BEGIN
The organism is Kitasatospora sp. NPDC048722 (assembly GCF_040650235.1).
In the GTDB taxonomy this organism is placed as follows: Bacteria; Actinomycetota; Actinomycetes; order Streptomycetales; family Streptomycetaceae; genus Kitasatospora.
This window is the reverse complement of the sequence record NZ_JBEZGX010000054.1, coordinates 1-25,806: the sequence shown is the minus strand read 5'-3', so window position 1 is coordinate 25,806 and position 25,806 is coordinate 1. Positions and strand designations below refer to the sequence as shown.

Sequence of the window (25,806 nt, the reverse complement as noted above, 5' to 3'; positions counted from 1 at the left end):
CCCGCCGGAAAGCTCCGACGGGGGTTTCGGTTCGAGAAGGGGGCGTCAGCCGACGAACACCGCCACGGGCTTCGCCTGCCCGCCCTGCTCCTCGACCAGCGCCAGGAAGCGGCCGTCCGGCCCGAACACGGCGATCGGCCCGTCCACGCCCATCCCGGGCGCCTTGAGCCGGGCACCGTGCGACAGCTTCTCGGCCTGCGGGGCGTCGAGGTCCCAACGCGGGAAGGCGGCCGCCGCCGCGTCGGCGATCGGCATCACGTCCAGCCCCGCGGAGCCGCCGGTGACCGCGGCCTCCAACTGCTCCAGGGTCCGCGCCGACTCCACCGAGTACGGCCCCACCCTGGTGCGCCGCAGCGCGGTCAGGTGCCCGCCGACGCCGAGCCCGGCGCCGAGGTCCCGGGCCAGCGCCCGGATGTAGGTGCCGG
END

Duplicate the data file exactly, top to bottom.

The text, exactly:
The organism is Kitasatospora sp. NPDC048722 (assembly GCF_040650235.1).
In the GTDB taxonomy this organism is placed as follows: Bacteria; Actinomycetota; Actinomycetes; order Streptomycetales; family Streptomycetaceae; genus Kitasatospora.
This window is the reverse complement of the sequence record NZ_JBEZGX010000054.1, coordinates 1-25,806: the sequence shown is the minus strand read 5'-3', so window position 1 is coordinate 25,806 and position 25,806 is coordinate 1. Positions and strand designations below refer to the sequence as shown.

Sequence of the window (25,806 nt, the reverse complement as noted above, 5' to 3'; positions counted from 1 at the left end):
CCCGCCGGAAAGCTCCGACGGGGGTTTCGGTTCGAGAAGGGGGCGTCAGCCGACGAACACCGCCACGGGCTTCGCCTGCCCGCCCTGCTCCTCGACCAGCGCCAGGAAGCGGCCGTCCGGCCCGAACACGGCGATCGGCCCGTCCACGCCCATCCCGGGCGCCTTGAGCCGGGCACCGTGCGACAGCTTCTCGGCCTGCGGGGCGTCGAGGTCCCAACGCGGGAAGGCGGCCGCCGCCGCGTCGGCGATCGGCATCACGTCCAGCCCCGCGGAGCCGCCGGTGACCGCGGCCTCCAACTGCTCCAGGGTCCGCGCCGACTCCACCGAGTACGGCCCCACCCTGGTGCGCCGCAGCGCGGTCAGGTGCCCGCCGACGCCGAGCCCGGCGCCGAGGTCCCGGGCCAGCGCCCGGATGTAGGTGCCGG